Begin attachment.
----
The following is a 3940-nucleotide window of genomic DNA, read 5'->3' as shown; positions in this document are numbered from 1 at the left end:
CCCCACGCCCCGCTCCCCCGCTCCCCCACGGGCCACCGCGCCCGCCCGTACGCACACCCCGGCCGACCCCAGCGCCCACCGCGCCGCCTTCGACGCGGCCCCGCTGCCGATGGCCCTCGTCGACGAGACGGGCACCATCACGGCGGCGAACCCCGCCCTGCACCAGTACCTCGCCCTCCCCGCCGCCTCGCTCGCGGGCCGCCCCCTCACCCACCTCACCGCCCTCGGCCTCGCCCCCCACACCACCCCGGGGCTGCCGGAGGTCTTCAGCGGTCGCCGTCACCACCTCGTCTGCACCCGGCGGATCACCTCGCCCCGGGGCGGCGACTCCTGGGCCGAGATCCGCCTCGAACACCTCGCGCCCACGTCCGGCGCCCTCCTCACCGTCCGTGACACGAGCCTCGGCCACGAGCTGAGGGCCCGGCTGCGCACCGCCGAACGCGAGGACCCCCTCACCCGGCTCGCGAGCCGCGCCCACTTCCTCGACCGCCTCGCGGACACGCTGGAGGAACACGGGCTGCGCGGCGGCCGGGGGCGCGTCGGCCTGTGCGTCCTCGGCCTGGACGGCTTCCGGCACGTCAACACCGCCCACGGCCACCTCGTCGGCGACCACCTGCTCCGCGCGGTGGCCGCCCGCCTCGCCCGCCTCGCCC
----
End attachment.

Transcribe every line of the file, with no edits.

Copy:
The following is a 3940-nucleotide window of genomic DNA, read 5'->3' as shown; positions in this document are numbered from 1 at the left end:
CCCCACGCCCCGCTCCCCCGCTCCCCCACGGGCCACCGCGCCCGCCCGTACGCACACCCCGGCCGACCCCAGCGCCCACCGCGCCGCCTTCGACGCGGCCCCGCTGCCGATGGCCCTCGTCGACGAGACGGGCACCATCACGGCGGCGAACCCCGCCCTGCACCAGTACCTCGCCCTCCCCGCCGCCTCGCTCGCGGGCCGCCCCCTCACCCACCTCACCGCCCTCGGCCTCGCCCCCCACACCACCCCGGGGCTGCCGGAGGTCTTCAGCGGTCGCCGTCACCACCTCGTCTGCACCCGGCGGATCACCTCGCCCCGGGGCGGCGACTCCTGGGCCGAGATCCGCCTCGAACACCTCGCGCCCACGTCCGGCGCCCTCCTCACCGTCCGTGACACGAGCCTCGGCCACGAGCTGAGGGCCCGGCTGCGCACCGCCGAACGCGAGGACCCCCTCACCCGGCTCGCGAGCCGCGCCCACTTCCTCGACCGCCTCGCGGACACGCTGGAGGAACACGGGCTGCGCGGCGGCCGGGGGCGCGTCGGCCTGTGCGTCCTCGGCCTGGACGGCTTCCGGCACGTCAACACCGCCCACGGCCACCTCGTCGGCGACCACCTGCTCCGCGCGGTGGCCGCCCGCCTCGCCCGCCTCGCCC